Why was getting access to a unit essential to telling the story?

This project is called “An Impossible Choice” because throughout the reporting, what became clear is that patients and families all arrived at a critical crossroad: continue extraordinary medical treatment to live or withdraw treatment and die. It’s a choice many people will confront, but few know what choosing everything medically possible looks like.

Typical media images of life support don’t capture the reality of someone who relies on breathing and feeding tubes. Equally important is the  profound impact on families who stand vigil by bedsides, sometimes for years. Bearing witness to these lives is critical to making an informed choice.

How did you stay objective and not let the access Sharp granted influence your reporting?

Sharp and inewsource established one major rule from the beginning: inewsource would respect privacy and only videotape residents and families who signed waivers. The angle and content of the stories were entirely up to inewsource.

Sharp is a large institution and aware of the risk it took by letting a team of investigative reporters into its facility. Both sides understood the relationship between reporter and institution wasn’t personal. That made it easier to maintain journalistic objectivity. It was a much more difficult balancing act when it came to reporting on the families of the subacute residents.

People who have no experience with the media, who are at times in emotional crisis, put their trust in a reporter and say things that perhaps they might regret. The team found it was a complicated struggle to tell an honest story and not cause these family members even more pain.

How did you find families to interview and why did they agree to speak with you?

Sharp informed a number of families of residents on the unit that a reporter was interested in speaking to them about their experiences. A few allowed Faryon to contact them. The initial conversations were on the phone, followed in some cases by in-person meetings. The families said they were willing to share their stories because they wanted to help other people who might find themselves in a similar situation.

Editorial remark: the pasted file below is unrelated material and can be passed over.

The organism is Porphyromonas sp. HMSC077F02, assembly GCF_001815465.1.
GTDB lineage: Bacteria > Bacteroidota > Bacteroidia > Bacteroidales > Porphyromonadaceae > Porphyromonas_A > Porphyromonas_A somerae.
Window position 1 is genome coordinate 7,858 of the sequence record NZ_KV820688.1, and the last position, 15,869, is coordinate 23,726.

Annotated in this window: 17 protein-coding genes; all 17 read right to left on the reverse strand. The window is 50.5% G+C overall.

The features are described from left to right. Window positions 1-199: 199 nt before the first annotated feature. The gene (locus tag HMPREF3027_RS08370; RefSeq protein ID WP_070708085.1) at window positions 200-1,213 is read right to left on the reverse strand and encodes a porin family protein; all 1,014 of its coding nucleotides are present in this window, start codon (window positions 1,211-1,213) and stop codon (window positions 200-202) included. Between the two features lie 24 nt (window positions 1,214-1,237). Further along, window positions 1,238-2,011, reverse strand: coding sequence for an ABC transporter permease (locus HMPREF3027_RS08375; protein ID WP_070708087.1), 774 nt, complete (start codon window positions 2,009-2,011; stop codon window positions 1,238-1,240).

How did you film the series?

Racino filmed the series with two Canon DSLR cameras and wireless audio equipment. Many times, cameras were left recording in rooms for extended periods to capture the daily routine and shared moments between loved ones.

Each shot was carefully framed to avoid identifying information about residents other than those whose families granted inewsource permission to film.

How did you determine the best way to “tell” this story?

inewsource routinely tells its stories in text, audio and video to reach the broadest audience possible. In this case, the material was rich with data, research, expert interviews and personal accounts, so it demanded an even more ambitious storytelling plan. The focus was the audience and how they would receive this material.

That includes traditional television viewers, radio listeners, social media followers, and those who read on the computer and on mobile devices. We wanted to reach people who only are interested in the highlights, as well as those who would spend time contemplating the material.

Long-term life support also is a taboo topic that would generate conversation, debate and a need for interactivity. The team’s conclusion is what is presented here: a mini-documentary, multiple short video vignettes, detailed narratives, an animated storybook and a number of ways to encourage a discussion about end-of-life issues.